• March 2, 1917: The act was signed into law by President Woodrow Wilson on 2 March 1917. - Puerto Rico, Wikipedia.
      • 1917: Since 1917 Puerto Ricans have been included in the compulsory draft whenever it has been in effect and more than 400,000 Puerto Ricans have served in the United States Armed Forces. - Puerto Rico, Wikipedia.
      • 1917: This Act left unchanged all the articles under the Jones Act of 1917 that regulated the relationships between Puerto Rico and the United States. - Puerto Rico, Wikipedia.
      • October 11, 1918: The most recent major earthquake occurred on October 11, 1918 and had an estimated magnitude of 7.5 on the Richter scale. - Puerto Rico, Wikipedia.
      • October 11, 1918: The most recent major earthquake occurred on October 11, 1918 and had an estimated magnitude of 7.5 on the Richter scale. - Puerto Rico, Genealogy_wikia.
    • 1920s

    • 1930s

    • 1940s

      • 1940s: In the late 1940s a series of projects codenamed Operation Bootstrap encouraged a significant shift to manufacture via tax exemptions. - Puerto Rico, Wikipedia.
      • February 4, 1941: Vincennes joined other Fleet units for landing exercises at Culebra, Puerto Rico on 4 February 1941 and sent her 50 ft (15 m) boats to assist in unloading and troop debarkation drills. - USS Vincennes (CA-44), Wikipedia.
      • 1946: It culminated with the appointment by President Truman in 1946 of the first Puerto Rican-born governor, Jesús T. Piñero. - Puerto Rico, Wikipedia.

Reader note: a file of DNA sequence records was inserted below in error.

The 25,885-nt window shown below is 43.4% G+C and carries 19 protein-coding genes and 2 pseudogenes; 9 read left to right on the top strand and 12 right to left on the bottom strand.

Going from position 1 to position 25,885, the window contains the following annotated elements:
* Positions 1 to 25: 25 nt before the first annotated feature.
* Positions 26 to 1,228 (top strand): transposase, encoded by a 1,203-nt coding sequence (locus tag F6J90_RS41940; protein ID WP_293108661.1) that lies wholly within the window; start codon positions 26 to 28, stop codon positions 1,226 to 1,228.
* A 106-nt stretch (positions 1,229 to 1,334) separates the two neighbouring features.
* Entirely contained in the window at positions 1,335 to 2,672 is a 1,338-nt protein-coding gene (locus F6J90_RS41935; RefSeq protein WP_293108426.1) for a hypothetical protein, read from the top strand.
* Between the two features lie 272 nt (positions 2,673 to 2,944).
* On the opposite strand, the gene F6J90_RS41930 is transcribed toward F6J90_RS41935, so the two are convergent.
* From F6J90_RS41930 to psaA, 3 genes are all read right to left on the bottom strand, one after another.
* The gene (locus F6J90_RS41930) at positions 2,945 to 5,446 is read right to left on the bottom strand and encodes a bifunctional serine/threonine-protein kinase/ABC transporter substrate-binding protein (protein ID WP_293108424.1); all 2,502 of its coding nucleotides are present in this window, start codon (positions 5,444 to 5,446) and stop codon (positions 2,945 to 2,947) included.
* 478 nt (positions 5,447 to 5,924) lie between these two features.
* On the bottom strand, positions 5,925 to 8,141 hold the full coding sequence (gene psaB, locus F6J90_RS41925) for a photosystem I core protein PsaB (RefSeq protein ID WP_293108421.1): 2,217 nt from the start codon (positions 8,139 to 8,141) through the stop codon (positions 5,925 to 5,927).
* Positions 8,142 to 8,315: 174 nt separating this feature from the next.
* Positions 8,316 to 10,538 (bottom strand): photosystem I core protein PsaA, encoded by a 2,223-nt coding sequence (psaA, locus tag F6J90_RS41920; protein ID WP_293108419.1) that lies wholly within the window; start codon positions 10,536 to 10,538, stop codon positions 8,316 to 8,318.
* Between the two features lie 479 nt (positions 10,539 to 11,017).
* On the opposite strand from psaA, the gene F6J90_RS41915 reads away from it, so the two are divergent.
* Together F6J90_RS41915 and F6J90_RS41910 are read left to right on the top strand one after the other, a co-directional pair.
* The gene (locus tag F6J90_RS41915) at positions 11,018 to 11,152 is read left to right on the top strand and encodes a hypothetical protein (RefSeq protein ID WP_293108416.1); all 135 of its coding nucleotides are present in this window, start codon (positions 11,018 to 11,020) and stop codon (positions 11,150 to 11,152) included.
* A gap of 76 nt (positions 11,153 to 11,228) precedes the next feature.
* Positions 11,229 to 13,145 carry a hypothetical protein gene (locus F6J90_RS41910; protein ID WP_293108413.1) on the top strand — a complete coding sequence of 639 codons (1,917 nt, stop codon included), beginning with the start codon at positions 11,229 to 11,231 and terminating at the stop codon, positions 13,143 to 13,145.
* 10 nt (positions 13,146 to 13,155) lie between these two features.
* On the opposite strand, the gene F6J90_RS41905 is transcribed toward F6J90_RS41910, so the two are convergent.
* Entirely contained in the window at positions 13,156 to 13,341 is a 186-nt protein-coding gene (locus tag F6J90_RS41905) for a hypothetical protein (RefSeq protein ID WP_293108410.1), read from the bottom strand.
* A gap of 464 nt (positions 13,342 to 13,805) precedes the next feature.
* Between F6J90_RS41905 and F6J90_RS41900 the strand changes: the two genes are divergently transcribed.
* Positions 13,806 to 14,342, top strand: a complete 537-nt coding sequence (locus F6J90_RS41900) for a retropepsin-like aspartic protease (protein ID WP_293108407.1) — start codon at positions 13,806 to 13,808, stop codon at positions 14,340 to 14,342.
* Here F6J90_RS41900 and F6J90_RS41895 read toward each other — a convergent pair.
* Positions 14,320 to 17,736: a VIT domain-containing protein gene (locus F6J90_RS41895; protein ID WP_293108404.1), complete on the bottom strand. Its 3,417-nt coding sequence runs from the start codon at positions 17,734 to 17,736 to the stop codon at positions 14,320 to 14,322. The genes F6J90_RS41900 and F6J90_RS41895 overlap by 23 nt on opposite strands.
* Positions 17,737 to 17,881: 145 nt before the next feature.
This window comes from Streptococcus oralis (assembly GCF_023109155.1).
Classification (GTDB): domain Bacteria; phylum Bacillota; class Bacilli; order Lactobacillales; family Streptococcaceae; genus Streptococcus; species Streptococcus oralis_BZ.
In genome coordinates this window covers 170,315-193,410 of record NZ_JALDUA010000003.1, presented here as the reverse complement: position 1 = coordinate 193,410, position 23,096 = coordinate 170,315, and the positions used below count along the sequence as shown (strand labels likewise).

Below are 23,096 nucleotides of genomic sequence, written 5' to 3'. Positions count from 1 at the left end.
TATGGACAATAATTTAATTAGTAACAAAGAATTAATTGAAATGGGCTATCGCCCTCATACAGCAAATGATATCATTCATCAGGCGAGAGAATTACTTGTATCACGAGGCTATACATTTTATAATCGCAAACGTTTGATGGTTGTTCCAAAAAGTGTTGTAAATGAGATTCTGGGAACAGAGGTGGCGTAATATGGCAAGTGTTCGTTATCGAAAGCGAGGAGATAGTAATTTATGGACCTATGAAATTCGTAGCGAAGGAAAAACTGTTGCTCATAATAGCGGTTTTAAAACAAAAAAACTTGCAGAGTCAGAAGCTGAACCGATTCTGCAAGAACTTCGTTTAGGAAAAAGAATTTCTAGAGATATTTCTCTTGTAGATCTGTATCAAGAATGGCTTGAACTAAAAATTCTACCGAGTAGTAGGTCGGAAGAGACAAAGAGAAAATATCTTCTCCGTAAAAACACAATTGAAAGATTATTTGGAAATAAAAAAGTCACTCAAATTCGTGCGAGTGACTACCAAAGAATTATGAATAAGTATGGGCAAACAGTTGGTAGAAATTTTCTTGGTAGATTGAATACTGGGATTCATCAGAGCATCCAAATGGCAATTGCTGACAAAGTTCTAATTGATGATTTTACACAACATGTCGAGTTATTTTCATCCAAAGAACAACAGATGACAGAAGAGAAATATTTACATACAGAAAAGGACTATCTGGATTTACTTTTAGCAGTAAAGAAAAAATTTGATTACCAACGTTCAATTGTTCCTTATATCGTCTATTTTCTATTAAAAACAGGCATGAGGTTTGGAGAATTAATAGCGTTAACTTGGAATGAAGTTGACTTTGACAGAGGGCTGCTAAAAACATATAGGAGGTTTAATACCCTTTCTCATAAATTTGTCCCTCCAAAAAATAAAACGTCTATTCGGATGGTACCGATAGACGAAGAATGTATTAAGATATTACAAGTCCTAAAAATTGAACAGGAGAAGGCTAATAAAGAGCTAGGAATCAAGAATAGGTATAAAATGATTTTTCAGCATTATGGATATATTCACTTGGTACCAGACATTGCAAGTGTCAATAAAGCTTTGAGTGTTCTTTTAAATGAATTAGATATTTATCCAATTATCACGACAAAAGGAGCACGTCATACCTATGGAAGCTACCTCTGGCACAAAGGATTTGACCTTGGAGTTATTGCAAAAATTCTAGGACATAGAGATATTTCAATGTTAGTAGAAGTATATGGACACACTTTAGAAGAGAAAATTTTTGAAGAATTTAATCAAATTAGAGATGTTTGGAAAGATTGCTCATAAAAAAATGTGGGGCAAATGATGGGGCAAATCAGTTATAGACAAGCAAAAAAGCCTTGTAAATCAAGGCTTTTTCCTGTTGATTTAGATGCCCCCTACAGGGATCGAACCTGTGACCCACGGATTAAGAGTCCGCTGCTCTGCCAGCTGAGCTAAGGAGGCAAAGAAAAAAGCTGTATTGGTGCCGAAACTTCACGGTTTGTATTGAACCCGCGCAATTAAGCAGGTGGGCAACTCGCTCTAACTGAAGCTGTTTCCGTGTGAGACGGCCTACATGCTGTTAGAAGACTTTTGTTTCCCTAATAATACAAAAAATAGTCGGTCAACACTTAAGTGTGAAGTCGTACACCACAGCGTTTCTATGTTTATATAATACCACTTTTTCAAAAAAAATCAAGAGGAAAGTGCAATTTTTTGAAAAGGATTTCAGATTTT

• 1947: The United States granted the right to democratically elect the governor of Puerto Rico. - Puerto Rico, Genealogy_wikia.
    • 1950s

    • 1960s

    • 1970s

    • 1980s

    • 1990s

      • 1990: An archaeological dig in the island of Vieques in 1990 found the remains of what is believed to be an Arcaico (Archaic) man (named Puerto Ferro man) dated to around 2000 BC. - Puerto Rico, Wikipedia.
      • 1990: An archaeological dig in the island of Vieques in 1990 found the remains of what is believed to be an Arcaico (Archaic) man (named Puerto Ferro man) which was dated to around 2000 BCE. - Puerto Rico, Genealogy_wikia.
      • November 30, 1992: President George H. W. Bush issued a 30 November 1992 memorandum to heads of executive departments and agencies establishing the current administrative relationship between the federal government and the Commonwealth of Puerto Rico. - Puerto Rico, Wikipedia.
      • 1993: The United States Court of Appeals for the Eleventh Circuit stated that Congress may unilaterally repeal the Puerto Rican Constitution or the Puerto Rican Federal Relations Act and replace them with any rules or regulations of its choice. - Puerto Rico, Wikipedia.
      • 1994: Since then, it has won more than 30 medals in international competitions, including gold in three FIBA Americas Championships and the 1994 Goodwill Games. - Puerto Rico, Wikipedia.
      • October 13, 1997: On October 13, the low tracked over Puerto Rico and later Hispanola before emerging into the Atlantic Ocean. - Tropical Storm Grace (1997), Wikipedia.
      • 1998: It also rejects any colonial or territorial status as a status option, and vows to keep working for the enhanced Commonwealth status that was approved by the PPD in 1998 which included sovereignty, an association based on "respect and dignity between both nations", and common citizenship. - Puerto Rico, Genealogy_wikia.
      • 1998: A steady increase in hotel registrations since 1998 and the construction of new hotels and new tourism projects, such as the Puerto Rico Convention Center, indicate the current strength of the tourism industry. - Puerto Rico, Wikipedia.
  • 21st century